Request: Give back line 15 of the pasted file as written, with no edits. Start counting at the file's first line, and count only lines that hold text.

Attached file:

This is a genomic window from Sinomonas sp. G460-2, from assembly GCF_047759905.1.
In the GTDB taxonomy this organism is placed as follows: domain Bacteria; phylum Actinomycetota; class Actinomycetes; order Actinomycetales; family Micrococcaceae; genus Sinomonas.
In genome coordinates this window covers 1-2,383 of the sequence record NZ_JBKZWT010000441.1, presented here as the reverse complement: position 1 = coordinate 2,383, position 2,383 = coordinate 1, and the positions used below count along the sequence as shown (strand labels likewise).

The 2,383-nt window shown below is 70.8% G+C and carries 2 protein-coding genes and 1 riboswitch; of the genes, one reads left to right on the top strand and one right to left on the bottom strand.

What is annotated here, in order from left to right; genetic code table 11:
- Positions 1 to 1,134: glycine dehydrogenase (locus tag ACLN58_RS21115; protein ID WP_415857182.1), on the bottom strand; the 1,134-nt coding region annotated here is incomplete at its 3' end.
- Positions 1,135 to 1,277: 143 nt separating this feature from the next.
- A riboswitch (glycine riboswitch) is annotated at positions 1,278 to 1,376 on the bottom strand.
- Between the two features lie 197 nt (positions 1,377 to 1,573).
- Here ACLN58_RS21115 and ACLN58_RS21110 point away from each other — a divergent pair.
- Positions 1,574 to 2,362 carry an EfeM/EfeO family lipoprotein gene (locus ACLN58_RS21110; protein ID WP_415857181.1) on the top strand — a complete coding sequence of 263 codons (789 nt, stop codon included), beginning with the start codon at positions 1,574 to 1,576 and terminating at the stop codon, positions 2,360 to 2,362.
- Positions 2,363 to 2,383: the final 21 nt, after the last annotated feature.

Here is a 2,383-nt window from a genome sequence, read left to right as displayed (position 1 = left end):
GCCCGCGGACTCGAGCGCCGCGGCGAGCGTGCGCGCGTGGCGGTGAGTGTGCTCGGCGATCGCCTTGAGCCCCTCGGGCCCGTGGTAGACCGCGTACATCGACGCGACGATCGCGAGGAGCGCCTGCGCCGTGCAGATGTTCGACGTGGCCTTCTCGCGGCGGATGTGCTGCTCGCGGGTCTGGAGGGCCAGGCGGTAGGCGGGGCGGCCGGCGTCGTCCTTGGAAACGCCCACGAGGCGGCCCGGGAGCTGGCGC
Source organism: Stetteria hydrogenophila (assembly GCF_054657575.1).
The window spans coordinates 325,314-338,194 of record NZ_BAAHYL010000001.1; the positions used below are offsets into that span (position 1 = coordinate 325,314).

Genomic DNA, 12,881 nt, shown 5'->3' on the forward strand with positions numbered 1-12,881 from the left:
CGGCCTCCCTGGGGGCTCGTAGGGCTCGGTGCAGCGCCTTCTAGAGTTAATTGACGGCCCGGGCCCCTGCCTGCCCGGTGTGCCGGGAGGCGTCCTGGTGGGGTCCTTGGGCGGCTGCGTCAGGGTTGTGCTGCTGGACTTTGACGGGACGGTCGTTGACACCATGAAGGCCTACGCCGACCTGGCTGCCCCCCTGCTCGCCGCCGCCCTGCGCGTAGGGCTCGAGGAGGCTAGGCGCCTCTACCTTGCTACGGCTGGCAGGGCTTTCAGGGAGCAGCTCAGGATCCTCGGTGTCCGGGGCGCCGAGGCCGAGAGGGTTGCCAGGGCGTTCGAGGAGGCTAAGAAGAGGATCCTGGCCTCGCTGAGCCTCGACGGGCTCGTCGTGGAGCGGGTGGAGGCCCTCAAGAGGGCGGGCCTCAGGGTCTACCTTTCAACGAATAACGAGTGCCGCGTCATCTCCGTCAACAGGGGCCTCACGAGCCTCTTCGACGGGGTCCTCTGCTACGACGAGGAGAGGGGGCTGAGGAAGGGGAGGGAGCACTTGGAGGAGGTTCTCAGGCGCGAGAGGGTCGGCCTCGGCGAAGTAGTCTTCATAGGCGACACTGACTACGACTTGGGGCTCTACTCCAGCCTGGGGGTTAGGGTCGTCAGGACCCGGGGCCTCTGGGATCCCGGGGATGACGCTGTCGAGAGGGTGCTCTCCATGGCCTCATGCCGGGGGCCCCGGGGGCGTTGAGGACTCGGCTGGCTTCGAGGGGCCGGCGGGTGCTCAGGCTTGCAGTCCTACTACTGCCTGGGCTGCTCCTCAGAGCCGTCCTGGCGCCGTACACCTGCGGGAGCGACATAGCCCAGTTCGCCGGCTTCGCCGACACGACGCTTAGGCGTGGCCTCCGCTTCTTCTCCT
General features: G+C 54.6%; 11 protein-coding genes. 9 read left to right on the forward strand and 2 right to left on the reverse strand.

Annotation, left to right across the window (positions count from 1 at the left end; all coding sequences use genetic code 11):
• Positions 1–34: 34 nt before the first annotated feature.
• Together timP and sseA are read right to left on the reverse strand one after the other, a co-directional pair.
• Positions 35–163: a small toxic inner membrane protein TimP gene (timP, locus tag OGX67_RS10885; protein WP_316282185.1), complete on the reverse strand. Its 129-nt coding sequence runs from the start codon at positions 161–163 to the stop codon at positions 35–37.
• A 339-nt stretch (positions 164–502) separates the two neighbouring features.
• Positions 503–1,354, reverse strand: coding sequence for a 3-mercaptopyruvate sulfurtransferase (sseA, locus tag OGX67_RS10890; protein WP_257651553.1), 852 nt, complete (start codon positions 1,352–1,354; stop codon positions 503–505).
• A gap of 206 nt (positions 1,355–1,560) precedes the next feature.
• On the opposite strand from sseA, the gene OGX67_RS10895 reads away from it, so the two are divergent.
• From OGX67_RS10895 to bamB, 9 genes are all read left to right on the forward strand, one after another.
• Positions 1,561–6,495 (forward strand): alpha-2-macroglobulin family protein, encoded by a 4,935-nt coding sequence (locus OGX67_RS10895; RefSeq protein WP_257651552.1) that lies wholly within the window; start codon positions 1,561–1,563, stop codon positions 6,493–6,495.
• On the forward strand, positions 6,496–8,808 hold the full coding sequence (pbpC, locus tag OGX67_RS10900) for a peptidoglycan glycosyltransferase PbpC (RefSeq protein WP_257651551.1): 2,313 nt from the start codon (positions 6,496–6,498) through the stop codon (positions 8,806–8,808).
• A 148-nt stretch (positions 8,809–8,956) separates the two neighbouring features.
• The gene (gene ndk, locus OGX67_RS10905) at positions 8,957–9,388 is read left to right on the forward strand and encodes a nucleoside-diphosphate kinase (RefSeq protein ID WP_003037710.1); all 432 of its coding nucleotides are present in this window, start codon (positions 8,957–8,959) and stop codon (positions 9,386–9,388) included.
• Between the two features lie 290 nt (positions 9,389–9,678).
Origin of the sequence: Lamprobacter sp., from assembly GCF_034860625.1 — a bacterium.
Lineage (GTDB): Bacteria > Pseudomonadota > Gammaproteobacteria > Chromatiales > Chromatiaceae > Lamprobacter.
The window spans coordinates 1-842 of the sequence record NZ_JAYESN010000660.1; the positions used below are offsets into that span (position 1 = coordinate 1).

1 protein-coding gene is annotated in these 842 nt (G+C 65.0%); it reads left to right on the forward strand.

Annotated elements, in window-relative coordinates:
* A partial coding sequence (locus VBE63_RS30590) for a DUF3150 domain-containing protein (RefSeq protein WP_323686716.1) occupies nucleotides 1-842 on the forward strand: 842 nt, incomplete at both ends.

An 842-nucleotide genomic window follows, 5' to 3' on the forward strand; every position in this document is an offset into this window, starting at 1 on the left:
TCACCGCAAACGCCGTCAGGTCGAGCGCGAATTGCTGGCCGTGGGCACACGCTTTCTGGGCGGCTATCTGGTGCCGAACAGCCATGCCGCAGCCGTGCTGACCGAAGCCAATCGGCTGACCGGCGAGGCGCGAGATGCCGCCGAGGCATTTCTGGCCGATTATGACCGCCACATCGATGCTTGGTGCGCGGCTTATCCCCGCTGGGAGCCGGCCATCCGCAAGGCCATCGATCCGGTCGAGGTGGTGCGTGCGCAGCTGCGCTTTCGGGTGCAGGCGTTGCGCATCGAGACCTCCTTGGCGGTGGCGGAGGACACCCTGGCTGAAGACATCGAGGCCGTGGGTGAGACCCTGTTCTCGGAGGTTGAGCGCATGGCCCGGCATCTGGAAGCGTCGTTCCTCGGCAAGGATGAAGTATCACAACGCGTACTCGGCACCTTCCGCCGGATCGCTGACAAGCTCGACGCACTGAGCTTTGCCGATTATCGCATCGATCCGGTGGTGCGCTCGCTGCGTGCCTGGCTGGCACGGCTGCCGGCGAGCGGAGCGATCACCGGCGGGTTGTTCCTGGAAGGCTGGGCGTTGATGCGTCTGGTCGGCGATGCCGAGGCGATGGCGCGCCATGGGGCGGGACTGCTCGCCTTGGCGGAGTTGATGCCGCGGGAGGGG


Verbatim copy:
Source organism: Stetteria hydrogenophila (assembly GCF_054657575.1).